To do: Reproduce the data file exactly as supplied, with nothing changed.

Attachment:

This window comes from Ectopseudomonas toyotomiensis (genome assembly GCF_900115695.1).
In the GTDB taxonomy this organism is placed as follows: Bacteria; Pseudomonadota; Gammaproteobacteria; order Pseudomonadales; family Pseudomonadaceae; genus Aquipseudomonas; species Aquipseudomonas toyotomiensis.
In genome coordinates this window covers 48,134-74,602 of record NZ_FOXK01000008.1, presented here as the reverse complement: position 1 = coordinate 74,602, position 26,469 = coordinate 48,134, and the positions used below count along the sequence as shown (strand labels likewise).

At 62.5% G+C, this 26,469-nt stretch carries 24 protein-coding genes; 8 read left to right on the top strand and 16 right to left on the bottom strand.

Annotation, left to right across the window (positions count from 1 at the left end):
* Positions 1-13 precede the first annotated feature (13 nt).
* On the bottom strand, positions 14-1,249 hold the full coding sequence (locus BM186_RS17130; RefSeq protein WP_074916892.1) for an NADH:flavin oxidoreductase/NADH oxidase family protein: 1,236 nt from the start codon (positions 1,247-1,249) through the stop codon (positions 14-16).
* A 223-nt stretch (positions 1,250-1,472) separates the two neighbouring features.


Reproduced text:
This window comes from Ectopseudomonas toyotomiensis (genome assembly GCF_900115695.1).
In the GTDB taxonomy this organism is placed as follows: Bacteria; Pseudomonadota; Gammaproteobacteria; order Pseudomonadales; family Pseudomonadaceae; genus Aquipseudomonas; species Aquipseudomonas toyotomiensis.
In genome coordinates this window covers 48,134-74,602 of record NZ_FOXK01000008.1, presented here as the reverse complement: position 1 = coordinate 74,602, position 26,469 = coordinate 48,134, and the positions used below count along the sequence as shown (strand labels likewise).

At 62.5% G+C, this 26,469-nt stretch carries 24 protein-coding genes; 8 read left to right on the top strand and 16 right to left on the bottom strand.

Annotation, left to right across the window (positions count from 1 at the left end):
* Positions 1-13 precede the first annotated feature (13 nt).
* On the bottom strand, positions 14-1,249 hold the full coding sequence (locus BM186_RS17130; RefSeq protein WP_074916892.1) for an NADH:flavin oxidoreductase/NADH oxidase family protein: 1,236 nt from the start codon (positions 1,247-1,249) through the stop codon (positions 14-16).
* A 223-nt stretch (positions 1,250-1,472) separates the two neighbouring features.